Quora first announced Poe’s mobile app in December, but at the time, it required an invite to try it out. With the public launch on Friday, anyone can now use Poe’s app. For now, it’s available only to iOS users, but Quora says the service will arrive on other platforms in a few months.
In an announcement, the company explained it decided to launch Poe as a standalone product that’s independent of Quora itself because of how quickly AI developments and changes are now taking place. However, there will be some connections between the Q&A site and Poe. If and when Poe’s content meets a high enough quality standard, it will be distributed on Quora’s site itself, where it has the ability to reach Quora’s 400 million monthly visitors, the company noted.
To use Poe — which stands for “Platform for Open Exploration” — iOS users will have to create an account that’s verified with both a phone number and email address. They can then switch between three different AI chatbots available at launch.
I find this puzzling: to me, Quora’s USP has always been that it brings actual people to its site to ask dumb (or clever) questions and provide dumb (or clever) answers. Having a chatbot do the answering seems to take all the fun out of it. As a human, you like to feel that warm moment when you come up with an answer and lots of other people upvote it.
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Paying Twitter subscribers made up less than 0.2% of monthly users in the US two months after Elon Musk introduced Blue, report says • Business Insider via Yahoo
Twitter subscribers in the US made up less than 0.2% of monthly users in January, two months after Elon Musk introduced Blue, The Information reported Monday, citing a document.
This means that as of the middle of January, about 180,000 Twitter users in the US were paying for subscriptions to the platform, such as the $8 Blue feature, per the document, reported by The Information.
The 180,000 Twitter subscribers in the US made up 62% of the platform’s global subscriber count, indicating there were 290,000 subscribers around the world, per the report.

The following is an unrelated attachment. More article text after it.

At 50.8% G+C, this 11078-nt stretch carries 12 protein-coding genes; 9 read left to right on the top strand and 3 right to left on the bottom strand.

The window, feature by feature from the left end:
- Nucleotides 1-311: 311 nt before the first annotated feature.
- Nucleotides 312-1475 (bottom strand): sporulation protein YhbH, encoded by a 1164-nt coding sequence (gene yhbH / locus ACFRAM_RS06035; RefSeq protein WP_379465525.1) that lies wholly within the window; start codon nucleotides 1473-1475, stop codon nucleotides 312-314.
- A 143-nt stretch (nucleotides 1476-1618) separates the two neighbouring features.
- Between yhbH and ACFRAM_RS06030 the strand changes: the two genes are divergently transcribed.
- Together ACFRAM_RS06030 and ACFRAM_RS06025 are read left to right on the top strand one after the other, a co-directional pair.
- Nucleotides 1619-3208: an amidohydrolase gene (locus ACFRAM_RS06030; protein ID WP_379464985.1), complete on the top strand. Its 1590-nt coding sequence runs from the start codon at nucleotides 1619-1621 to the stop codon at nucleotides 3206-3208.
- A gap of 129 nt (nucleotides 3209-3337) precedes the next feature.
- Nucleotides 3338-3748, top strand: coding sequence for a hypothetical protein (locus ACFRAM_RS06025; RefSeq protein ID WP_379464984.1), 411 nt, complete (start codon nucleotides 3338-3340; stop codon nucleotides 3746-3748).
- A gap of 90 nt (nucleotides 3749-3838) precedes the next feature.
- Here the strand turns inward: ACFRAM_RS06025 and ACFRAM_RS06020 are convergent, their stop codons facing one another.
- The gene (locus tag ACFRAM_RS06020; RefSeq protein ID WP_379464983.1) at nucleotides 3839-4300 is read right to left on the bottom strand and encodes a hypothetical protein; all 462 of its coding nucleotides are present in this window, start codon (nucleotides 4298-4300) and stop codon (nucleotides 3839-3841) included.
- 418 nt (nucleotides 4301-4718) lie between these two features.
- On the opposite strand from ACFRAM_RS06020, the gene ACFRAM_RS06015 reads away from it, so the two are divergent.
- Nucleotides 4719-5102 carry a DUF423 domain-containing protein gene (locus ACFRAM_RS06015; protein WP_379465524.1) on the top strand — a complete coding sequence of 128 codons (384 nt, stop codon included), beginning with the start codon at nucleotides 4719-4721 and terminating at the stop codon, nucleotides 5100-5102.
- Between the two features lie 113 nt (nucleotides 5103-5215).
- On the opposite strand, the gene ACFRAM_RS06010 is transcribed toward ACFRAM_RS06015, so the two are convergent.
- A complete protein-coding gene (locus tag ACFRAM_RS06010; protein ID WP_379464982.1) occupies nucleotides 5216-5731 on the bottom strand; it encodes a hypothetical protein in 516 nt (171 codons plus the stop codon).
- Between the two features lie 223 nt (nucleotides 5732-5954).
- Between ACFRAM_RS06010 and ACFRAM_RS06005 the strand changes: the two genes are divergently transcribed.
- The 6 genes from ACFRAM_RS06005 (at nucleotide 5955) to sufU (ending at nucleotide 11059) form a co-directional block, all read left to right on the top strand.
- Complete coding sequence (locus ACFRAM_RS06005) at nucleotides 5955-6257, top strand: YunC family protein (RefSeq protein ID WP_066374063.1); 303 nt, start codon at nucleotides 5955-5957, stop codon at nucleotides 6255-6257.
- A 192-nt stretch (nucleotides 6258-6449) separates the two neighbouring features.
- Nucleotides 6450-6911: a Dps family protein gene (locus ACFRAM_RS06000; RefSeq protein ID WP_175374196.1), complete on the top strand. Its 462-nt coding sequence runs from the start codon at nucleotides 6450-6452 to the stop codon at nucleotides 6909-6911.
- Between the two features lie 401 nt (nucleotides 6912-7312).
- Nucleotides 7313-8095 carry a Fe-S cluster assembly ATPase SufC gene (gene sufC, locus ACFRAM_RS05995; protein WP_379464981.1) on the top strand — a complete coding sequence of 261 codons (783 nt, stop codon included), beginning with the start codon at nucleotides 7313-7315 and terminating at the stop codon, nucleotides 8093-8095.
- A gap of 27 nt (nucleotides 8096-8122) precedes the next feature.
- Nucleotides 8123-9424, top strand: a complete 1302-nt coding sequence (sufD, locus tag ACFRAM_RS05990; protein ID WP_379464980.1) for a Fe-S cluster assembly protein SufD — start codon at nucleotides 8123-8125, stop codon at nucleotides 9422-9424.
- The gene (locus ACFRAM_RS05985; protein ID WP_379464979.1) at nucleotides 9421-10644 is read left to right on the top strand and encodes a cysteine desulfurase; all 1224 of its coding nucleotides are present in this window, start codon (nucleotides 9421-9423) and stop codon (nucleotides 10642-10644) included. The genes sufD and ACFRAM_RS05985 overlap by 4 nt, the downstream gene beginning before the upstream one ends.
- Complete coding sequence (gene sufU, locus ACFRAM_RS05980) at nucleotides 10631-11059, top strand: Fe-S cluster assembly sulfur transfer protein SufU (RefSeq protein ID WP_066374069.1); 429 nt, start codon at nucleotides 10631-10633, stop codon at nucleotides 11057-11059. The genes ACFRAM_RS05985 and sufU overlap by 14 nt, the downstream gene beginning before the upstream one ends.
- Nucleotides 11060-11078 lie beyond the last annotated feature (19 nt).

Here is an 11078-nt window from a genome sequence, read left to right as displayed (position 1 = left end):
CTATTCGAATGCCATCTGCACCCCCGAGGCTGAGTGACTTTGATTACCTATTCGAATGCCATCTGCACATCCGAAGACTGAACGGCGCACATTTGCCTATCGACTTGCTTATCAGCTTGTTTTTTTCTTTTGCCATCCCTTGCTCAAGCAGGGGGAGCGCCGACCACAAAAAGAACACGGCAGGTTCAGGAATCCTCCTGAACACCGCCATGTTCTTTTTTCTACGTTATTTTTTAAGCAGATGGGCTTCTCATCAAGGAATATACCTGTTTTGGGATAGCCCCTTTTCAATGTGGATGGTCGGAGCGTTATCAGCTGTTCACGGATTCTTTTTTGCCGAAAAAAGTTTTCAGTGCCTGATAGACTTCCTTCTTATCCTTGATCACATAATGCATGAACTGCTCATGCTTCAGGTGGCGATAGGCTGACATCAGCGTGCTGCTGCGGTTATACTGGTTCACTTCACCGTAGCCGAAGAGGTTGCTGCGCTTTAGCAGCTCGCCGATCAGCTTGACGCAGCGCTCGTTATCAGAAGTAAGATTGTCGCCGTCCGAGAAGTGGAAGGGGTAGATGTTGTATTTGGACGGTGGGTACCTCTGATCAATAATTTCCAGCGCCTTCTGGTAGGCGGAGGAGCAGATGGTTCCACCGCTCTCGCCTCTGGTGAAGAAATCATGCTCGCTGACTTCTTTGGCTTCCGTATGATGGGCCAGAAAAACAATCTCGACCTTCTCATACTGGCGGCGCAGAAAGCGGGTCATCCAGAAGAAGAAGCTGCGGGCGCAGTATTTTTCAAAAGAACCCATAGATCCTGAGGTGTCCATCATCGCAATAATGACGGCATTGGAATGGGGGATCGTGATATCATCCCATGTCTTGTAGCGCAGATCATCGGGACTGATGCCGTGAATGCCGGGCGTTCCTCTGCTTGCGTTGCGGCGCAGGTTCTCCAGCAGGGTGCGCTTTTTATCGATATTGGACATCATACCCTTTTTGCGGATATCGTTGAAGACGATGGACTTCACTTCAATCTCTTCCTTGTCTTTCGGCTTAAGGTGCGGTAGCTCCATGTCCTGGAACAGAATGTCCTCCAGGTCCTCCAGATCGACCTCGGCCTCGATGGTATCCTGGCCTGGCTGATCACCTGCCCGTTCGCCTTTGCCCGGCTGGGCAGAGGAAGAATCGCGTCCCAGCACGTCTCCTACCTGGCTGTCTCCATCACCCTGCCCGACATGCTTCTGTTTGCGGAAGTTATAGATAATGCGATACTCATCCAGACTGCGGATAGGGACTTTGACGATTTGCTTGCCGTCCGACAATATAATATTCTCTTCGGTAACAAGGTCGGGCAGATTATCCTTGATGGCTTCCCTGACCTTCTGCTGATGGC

Musk said he wants Twitter to generate $3bn in revenue this year. Per the document, the total number of global subscribers would contribute $28m in annual revenue, or less than 1% of the $3 billion figure, The Information reported.
Two people with knowledge of the matter told The Information that revenue from Blue was making less than $4m annually before Musk acquired Twitter. The resulting revenue that the global subscriber count suggests is therefore much higher than before the takeover.
The numbers are backed up separately by data from Blockbot, which crawls Twitter looking for Twitter Blue-verified accounts to block, and earlier on Tuesday had 282,924 accounts blocked. (Assuming The Information wasn’t just looking at Blockbot, but had some internal Twitter data as it implied.)
Positive: lots more Twitter Blue subscribers than before, generating 7x as much money.
Negative: drop in the ocean, especially compared to the lost advertising revenue.
|• Why do social networks drive us a little mad?
• Why does angry content seem to dominate what we see?
• How much of a role do algorithms play in affecting what we see and do online?
• What can we do about it?
• Did Facebook have any inkling of what was coming in Myanmar in 2016?
Read Social Warming, my latest book, and find answers – and more.
Errata, corrigenda and ai no corrida: Nobody expects a Monty Python episode at the Internet Archi–oh bugger.